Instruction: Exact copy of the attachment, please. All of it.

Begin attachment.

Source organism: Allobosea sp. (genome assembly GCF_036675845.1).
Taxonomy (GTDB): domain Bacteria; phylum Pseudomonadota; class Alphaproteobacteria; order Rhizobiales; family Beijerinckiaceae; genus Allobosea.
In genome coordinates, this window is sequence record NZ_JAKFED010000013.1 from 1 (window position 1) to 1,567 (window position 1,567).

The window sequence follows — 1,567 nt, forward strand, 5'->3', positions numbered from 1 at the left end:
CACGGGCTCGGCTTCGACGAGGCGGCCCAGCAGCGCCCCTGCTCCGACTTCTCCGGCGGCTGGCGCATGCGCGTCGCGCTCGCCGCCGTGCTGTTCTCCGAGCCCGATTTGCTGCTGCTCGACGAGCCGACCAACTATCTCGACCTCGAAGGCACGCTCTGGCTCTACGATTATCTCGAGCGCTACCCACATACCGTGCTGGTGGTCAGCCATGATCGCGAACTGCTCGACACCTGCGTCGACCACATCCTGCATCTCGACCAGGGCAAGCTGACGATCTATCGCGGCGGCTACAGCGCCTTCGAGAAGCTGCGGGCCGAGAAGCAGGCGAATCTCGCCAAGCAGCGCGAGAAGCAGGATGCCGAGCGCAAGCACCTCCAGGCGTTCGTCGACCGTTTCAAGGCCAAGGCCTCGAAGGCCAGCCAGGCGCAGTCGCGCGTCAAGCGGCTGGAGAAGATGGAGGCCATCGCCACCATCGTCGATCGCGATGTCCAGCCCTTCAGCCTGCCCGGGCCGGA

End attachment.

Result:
Source organism: Allobosea sp. (genome assembly GCF_036675845.1).
Taxonomy (GTDB): domain Bacteria; phylum Pseudomonadota; class Alphaproteobacteria; order Rhizobiales; family Beijerinckiaceae; genus Allobosea.
In genome coordinates, this window is sequence record NZ_JAKFED010000013.1 from 1 (window position 1) to 1,567 (window position 1,567).

The window sequence follows — 1,567 nt, forward strand, 5'->3', positions numbered from 1 at the left end:
CACGGGCTCGGCTTCGACGAGGCGGCCCAGCAGCGCCCCTGCTCCGACTTCTCCGGCGGCTGGCGCATGCGCGTCGCGCTCGCCGCCGTGCTGTTCTCCGAGCCCGATTTGCTGCTGCTCGACGAGCCGACCAACTATCTCGACCTCGAAGGCACGCTCTGGCTCTACGATTATCTCGAGCGCTACCCACATACCGTGCTGGTGGTCAGCCATGATCGCGAACTGCTCGACACCTGCGTCGACCACATCCTGCATCTCGACCAGGGCAAGCTGACGATCTATCGCGGCGGCTACAGCGCCTTCGAGAAGCTGCGGGCCGAGAAGCAGGCGAATCTCGCCAAGCAGCGCGAGAAGCAGGATGCCGAGCGCAAGCACCTCCAGGCGTTCGTCGACCGTTTCAAGGCCAAGGCCTCGAAGGCCAGCCAGGCGCAGTCGCGCGTCAAGCGGCTGGAGAAGATGGAGGCCATCGCCACCATCGTCGATCGCGATGTCCAGCCCTTCAGCCTGCCCGGGCCGGA